West Virginia Sen. Joe Manchin, who has made working across the aisle his North Star, learned that lesson the hard way on Thursday afternoon, when Senate Minority Leader shut down any chance of a bipartisan compromise on election and voting reform.
“States, not the federal government, should decide how to run their own elections,” McConnell said
, indicating that he expected all 50 Republican senators to oppose Manchin’s election reform proposal
, which the West Virginia Democrat has offered as a more narrowly focused alternative to the “For the People” Act proposed and backed by Senate and House Democratic leaders.
Which, if McConnell can keep his conference together, means that Manchin’s bipartisan push — at least on voting and election reform — is dead. And makes Manchin’s assertion that Republicans would meet him halfway seem considerably too optimistic.
Remember that it was Manchin who wrote — earlier this month in an op-ed in the Charleston Gazette Mail
— this of bipartisanship:
“Yes, this process can be frustrating and slow. It will force compromises that are not always ideal. But consider the alternative. Do we really want to live in an America where one party can dictate and demand everything and anything it wants, whenever it wants?”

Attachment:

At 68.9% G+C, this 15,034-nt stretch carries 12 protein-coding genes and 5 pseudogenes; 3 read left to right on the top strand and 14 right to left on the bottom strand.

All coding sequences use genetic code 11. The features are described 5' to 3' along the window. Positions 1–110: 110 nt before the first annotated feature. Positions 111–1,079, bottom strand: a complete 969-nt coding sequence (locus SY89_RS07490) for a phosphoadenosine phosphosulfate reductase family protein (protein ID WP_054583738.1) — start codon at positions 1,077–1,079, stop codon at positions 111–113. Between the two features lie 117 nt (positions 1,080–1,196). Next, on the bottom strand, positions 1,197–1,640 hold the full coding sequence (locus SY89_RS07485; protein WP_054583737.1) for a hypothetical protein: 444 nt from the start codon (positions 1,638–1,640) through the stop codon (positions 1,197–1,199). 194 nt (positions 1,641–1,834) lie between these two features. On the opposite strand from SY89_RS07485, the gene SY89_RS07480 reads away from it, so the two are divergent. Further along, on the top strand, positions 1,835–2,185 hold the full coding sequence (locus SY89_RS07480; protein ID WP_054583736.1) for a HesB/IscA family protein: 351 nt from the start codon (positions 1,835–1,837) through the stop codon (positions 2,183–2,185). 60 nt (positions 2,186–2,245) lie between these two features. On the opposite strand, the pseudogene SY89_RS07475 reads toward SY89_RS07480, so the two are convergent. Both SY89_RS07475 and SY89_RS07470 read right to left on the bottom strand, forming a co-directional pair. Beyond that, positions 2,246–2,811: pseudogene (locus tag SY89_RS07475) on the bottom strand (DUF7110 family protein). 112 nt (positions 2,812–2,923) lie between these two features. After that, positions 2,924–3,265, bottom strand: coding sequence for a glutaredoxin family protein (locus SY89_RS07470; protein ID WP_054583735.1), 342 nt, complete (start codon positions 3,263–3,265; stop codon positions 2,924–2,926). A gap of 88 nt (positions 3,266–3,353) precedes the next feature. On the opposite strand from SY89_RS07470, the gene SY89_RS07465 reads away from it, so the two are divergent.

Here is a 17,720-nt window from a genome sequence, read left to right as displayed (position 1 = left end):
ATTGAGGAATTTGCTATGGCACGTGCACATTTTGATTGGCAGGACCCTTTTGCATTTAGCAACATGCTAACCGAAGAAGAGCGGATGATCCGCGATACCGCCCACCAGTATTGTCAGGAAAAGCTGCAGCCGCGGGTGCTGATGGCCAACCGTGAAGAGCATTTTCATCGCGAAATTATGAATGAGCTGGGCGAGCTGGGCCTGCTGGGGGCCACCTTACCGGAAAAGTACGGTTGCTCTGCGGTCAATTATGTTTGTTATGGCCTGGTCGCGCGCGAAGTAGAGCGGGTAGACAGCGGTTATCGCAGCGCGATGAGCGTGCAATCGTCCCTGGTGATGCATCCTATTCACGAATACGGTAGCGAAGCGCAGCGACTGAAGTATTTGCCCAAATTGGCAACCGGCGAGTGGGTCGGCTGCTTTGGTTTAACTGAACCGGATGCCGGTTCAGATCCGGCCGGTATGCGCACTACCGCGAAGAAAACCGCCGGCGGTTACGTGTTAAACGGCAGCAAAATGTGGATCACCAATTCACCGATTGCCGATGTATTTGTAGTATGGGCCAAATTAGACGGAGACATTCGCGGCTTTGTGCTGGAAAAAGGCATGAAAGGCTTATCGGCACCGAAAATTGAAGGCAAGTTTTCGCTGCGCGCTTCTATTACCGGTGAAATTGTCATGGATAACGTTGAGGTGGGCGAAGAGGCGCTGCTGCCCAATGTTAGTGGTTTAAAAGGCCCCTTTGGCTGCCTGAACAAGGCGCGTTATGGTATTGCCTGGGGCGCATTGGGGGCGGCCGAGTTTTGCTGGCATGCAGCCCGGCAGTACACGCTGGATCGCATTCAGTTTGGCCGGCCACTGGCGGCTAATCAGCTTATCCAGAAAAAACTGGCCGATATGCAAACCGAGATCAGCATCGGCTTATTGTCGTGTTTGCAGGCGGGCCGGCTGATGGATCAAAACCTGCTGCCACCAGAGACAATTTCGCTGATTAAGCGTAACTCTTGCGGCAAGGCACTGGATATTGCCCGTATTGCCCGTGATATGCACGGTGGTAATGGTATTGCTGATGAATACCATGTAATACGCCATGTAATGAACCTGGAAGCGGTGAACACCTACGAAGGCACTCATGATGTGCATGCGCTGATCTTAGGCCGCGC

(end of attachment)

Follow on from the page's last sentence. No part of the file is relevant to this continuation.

Which, yes, in an ideal world, he is right.
But as you may have noticed over the last, say, decade, we are not in that ideal world. Or anywhere close to it.
This is, of course, the criticism that liberals have long leveled at Manchin — that he is living in the world as he wants it to be, not as it is. And in so doing, he is delaying (or, in the case of election reform, killing off entirely) any chances of actually passing legislation favored by the bulk of the Democratic caucus.
“A lot of folks will chide those of us who believe in pushing Congress to do more for working people and the planet by saying ‘well, how do you plan on getting 50 votes?’ instead of asking the Dems who are blocking voting rights in the Senate where they plan on getting 60,” tweeted
New York Rep. Alexandria Ocasio-Cortez over the weekend.
To be clear: Manchin is unlikely to be deterred by this swing-and-miss on bipartisanship. He represents a state where he is likely the only Democrat who could possibly be elected to a Senate seat — and he knows it.
Working across the aisle, or at least the appearance of doing so, then is very, very good politics for him. Far better, in fact, than being seen as the key vote that turns liberal priorities into laws.
Which means Manchin will continue to grind away in pursuit of the dream of bipartisanship. The problem, at least at the moment, is that he doesn’t currently have a willing partner to meet him halfway (or anywhere close).